New York Tourist Arrested in Hawaii for Violating Social Distancing Rules amid Coronavirus Pandemic
Tarique Peters was arrested in Oahu after leaving his hotel room and using public transportation before his mandatory quarantine period was complete
A tourist from New York was arrested on Friday morning in Oahu, Hawaii, after violating the state's mandatory 14-day quarantine rule.
Tarique Peters, 23, arrived in Oahu days before on Monday after traveling from his home in the Bronx. Peters left his hotel room the day he arrived, used public transportation and posted numerous pictures of himself on Instagram documenting his trip, according to a statement from Hawaii’s governor's office.
Peters was arrested by special agents once authorities became aware of his posts on social media, which included photos of him sunbathing, surfing on the beach and watching the sunset. He was booked and his bail is set at $4,000.
The posts show that Peters was in direct violation of the state’s rules regarding travelers in light of the coronavirus pandemic. All outside visitors to Hawaii are required to self-quarantine for two weeks before leaving their hotel room or residence.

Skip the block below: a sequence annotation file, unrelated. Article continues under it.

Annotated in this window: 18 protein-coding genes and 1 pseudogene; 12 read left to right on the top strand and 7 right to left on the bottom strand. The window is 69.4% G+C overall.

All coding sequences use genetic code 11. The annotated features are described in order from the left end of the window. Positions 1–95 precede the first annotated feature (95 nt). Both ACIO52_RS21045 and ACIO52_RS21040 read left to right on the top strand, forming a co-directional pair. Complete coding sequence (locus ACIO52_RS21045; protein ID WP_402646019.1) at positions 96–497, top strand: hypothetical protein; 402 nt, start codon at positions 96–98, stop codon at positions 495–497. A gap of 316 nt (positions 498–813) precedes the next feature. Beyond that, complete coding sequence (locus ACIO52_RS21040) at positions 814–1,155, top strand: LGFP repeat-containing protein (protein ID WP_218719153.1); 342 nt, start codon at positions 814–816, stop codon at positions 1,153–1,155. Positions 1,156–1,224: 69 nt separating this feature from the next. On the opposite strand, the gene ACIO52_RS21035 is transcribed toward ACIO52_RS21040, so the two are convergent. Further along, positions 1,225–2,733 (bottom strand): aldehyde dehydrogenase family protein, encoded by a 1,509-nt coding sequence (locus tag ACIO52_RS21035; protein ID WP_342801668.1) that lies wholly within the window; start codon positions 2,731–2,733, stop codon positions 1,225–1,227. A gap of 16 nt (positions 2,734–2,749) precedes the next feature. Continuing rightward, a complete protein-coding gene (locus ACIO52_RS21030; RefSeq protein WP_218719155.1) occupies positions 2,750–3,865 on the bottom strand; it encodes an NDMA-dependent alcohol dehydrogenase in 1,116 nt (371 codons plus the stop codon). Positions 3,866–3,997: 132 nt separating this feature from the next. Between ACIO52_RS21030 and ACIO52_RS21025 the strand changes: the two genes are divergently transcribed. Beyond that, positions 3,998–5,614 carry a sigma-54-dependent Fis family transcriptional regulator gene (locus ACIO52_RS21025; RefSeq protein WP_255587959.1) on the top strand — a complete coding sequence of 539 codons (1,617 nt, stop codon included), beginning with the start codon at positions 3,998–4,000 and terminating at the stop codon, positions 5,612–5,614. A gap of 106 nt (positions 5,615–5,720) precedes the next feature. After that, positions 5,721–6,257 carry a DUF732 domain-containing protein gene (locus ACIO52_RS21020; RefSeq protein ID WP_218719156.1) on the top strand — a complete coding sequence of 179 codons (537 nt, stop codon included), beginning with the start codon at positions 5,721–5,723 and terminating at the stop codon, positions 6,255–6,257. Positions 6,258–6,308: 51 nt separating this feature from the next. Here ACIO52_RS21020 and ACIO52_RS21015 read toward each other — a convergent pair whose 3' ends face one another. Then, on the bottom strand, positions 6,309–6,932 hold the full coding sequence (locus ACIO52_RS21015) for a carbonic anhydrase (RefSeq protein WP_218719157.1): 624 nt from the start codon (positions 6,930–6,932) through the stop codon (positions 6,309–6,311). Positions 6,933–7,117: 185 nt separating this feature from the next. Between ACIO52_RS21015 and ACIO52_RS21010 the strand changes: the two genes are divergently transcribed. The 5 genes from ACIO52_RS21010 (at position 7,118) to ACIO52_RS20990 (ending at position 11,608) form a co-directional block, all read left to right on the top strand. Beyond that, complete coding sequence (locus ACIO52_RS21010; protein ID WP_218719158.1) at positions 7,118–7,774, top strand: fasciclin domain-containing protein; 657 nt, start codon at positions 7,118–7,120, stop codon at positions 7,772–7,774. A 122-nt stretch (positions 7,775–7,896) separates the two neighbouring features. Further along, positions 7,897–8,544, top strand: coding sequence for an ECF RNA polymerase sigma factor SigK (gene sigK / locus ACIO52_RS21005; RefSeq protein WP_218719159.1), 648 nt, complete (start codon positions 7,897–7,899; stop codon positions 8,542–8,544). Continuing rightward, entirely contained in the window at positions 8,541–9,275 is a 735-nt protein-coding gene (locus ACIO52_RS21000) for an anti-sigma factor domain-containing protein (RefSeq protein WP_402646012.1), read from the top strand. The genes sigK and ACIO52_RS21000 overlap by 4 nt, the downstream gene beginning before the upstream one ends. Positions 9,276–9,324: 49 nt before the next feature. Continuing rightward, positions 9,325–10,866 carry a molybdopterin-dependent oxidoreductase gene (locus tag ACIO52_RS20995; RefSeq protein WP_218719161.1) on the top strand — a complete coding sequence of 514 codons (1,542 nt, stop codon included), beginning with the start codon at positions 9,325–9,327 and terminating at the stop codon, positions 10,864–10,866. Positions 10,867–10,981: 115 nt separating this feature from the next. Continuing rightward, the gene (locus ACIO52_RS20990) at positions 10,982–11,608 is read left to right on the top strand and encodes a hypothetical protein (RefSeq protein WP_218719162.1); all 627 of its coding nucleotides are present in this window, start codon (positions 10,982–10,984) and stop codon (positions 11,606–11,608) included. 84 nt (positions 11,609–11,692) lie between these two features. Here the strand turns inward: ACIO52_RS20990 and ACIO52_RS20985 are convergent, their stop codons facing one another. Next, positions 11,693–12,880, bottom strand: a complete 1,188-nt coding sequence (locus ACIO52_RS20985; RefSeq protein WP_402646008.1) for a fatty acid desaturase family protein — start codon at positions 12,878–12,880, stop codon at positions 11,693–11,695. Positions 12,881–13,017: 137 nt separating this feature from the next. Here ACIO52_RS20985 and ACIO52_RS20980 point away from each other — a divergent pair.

They are also required to fill out a document that says violating the quarantine is a criminal offense punishable by a $5,000 fine and up to a year in prison, according to the state's transportation department website.
“We appreciate the assistance of local people who spot flagrant violations of our emergency rules on various social media sites and report them to the appropriate authorities,” Hawaii Attorney General Clare Connors said in the statement.
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Hawaii Gov. David Ige announced last week that the state has “flattened the curve,” likely due to its relative self-isolation.
“The numbers continue to look very good,” he said in a statement on May 5. “With only one new case announced today, we are confident that we have flattened the curve.”
As of May 15, Hawaii had a total count of 638 COVID-19 cases since Feb. 28, along with 17 deaths from the virus. The island state has one of the lowest case totals in the U.S. and is working on slowly reopening, but the mandatory quarantine rules have been extended through the end of June.
Ige allowed several non-essential businesses, such as florists, car dealerships and golf courses to resume last week, but warned that if officials see a second wave of COVID-19 cases they will have to reevaluate the decision.
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